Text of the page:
He qualified his statement by saying that the wine left at room temp and not the fridge will taste completely different than a wine kept overnight in the fridge. I agreed. deadhorse

Once again, I think we have agreed to disagree.
Here he's diametrically opposed to the truth. Colder temperatures slow oxidation and are better for storage of opened bottles (though you then have to get back to a reasonable serving temperature, for which a tepid water bath is helpful). Tip for cheap and effective wine storage: keep a few screwcap glass bottles of varying sizes around (I use old sparkling water bottles) and, if you don't want a full bottle, fill one of the appropriate size up to the very top - no air - and cap it tightly before drinking the rest. That's worked better for me than pumps, inert gas sprays, etc.
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#24 Post by Scott Wi3gand » June 21st, 2016, 9:42 pm

PaulM wrote:
JeromeHan wrote:
Todd F r e n c h wrote:Is your (wrong) friend going with the 'we'll agree to disagree' thing?
We actually just returned to this discussion again today, but on a tangent. It has not turned into how it is bad to put wine in a refrigerator once you've opened it. I am typically one who thinks that opening a bottle, pouring our what I want to drink into a small decanter, recorking immediately, and putting in in the fridge is okay as long as you let it come back to room temp the next day before you drink. Friend, insists it's better to just leave the wine out (recorked) at room temperature. I just figured the colder temperature of a fridge would slow down the degradation process of the wine compared to room temperature, especially if room temp. is high during the summer months.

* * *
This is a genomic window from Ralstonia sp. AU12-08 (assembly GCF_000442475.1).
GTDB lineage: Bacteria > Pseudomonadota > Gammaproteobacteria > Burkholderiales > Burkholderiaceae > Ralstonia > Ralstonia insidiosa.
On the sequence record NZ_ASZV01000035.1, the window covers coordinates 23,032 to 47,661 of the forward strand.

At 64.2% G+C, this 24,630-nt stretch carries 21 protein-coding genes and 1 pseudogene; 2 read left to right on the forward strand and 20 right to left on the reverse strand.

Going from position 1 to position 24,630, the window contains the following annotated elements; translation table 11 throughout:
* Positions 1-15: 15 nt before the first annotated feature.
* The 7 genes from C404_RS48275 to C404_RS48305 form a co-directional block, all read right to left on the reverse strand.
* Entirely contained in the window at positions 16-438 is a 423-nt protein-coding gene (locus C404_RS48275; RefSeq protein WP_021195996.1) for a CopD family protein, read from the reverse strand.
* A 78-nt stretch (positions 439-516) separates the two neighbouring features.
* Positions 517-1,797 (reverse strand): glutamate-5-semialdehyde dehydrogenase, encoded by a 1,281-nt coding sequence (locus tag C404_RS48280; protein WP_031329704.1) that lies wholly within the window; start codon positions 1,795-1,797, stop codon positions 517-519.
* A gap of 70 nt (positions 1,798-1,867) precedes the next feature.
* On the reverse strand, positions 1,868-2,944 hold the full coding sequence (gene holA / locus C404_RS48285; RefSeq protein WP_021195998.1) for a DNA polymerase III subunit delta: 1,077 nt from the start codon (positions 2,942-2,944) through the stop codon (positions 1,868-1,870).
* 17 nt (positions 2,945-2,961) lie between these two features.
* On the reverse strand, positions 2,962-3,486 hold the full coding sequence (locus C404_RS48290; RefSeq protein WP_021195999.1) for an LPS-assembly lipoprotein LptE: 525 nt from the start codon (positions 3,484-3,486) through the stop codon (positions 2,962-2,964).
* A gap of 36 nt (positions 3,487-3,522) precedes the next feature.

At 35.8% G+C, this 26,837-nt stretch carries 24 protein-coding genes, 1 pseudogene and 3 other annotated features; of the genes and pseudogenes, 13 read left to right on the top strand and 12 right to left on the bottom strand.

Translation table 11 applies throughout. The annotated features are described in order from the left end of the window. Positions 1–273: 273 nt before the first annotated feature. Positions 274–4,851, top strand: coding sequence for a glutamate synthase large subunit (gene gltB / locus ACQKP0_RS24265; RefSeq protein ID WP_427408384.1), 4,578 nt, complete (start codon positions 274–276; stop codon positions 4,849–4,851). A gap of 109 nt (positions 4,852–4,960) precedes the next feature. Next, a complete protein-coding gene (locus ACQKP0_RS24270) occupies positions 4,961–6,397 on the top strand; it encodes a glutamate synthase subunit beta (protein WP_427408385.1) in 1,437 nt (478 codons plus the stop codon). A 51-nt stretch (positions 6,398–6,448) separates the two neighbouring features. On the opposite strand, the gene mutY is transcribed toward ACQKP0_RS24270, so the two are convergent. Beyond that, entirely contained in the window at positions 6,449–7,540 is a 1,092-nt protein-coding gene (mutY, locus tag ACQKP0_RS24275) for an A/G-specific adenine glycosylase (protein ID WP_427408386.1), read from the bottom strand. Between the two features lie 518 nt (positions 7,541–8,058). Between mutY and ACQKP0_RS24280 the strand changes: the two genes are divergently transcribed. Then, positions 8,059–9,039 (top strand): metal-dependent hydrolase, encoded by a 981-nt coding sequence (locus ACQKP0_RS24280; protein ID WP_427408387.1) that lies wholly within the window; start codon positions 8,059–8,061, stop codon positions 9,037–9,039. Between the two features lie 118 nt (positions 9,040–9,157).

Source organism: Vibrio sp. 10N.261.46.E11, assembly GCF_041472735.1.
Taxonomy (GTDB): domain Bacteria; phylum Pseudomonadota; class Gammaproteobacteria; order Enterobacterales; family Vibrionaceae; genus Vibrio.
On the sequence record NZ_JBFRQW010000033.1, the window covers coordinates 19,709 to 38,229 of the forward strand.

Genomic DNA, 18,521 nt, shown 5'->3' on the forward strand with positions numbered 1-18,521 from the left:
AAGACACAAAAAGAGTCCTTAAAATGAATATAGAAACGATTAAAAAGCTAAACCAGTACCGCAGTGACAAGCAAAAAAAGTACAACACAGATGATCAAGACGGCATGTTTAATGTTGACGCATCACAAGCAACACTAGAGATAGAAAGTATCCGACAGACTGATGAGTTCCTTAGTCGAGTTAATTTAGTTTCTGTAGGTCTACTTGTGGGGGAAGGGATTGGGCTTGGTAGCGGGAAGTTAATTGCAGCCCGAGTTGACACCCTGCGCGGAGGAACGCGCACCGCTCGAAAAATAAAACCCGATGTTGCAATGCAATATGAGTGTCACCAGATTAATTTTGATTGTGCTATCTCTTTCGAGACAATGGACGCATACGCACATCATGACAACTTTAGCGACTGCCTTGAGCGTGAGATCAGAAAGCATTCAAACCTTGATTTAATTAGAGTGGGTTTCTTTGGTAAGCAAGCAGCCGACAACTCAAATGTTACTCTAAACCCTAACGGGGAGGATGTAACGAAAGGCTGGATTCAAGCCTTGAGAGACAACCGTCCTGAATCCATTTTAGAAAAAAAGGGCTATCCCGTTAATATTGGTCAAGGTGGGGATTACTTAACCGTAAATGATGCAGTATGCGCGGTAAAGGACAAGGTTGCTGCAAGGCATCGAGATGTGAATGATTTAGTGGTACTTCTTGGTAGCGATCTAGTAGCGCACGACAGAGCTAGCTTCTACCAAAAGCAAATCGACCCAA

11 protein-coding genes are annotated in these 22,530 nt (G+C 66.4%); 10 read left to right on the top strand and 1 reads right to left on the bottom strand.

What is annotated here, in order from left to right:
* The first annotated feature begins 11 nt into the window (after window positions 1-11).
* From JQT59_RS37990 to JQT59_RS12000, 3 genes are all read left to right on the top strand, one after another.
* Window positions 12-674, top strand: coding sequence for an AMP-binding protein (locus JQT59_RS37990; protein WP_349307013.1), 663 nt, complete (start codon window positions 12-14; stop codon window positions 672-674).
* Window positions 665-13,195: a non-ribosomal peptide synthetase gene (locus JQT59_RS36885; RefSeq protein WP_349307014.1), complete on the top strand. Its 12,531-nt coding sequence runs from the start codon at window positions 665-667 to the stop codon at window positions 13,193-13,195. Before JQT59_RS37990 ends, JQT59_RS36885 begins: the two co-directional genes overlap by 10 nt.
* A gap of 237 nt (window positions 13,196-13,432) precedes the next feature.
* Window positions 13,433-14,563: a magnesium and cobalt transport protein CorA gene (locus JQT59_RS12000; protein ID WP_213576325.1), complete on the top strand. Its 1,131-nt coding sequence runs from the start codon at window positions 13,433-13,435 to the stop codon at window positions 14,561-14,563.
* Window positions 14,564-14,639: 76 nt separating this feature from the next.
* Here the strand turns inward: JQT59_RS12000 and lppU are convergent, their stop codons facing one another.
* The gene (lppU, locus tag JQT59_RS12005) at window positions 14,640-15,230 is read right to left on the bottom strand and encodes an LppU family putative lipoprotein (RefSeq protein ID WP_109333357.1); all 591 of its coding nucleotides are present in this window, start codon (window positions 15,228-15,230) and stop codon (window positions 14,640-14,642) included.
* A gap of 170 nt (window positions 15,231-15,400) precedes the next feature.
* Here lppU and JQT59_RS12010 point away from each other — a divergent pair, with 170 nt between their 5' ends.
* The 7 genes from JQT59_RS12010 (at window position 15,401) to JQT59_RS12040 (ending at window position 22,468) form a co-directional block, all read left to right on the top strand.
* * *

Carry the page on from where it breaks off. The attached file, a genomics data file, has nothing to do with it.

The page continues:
He qualified his statement by saying that the wine left at room temp and not the fridge will taste completely different than a wine kept overnight in the fridge. I agreed. deadhorse

Once again, I think we have agreed to disagree.
Here he's diametrically opposed to the truth. Colder temperatures slow oxidation and are better for storage of opened bottles (though you then have to get back to a reasonable serving temperature, for which a tepid water bath is helpful). Tip for cheap and effective wine storage: keep a few screwcap glass bottles of varying sizes around (I use old sparkling water bottles) and, if you don't want a full bottle, fill one of the appropriate size up to the very top - no air - and cap it tightly before drinking the rest. That's worked better for me than pumps, inert gas sprays, etc.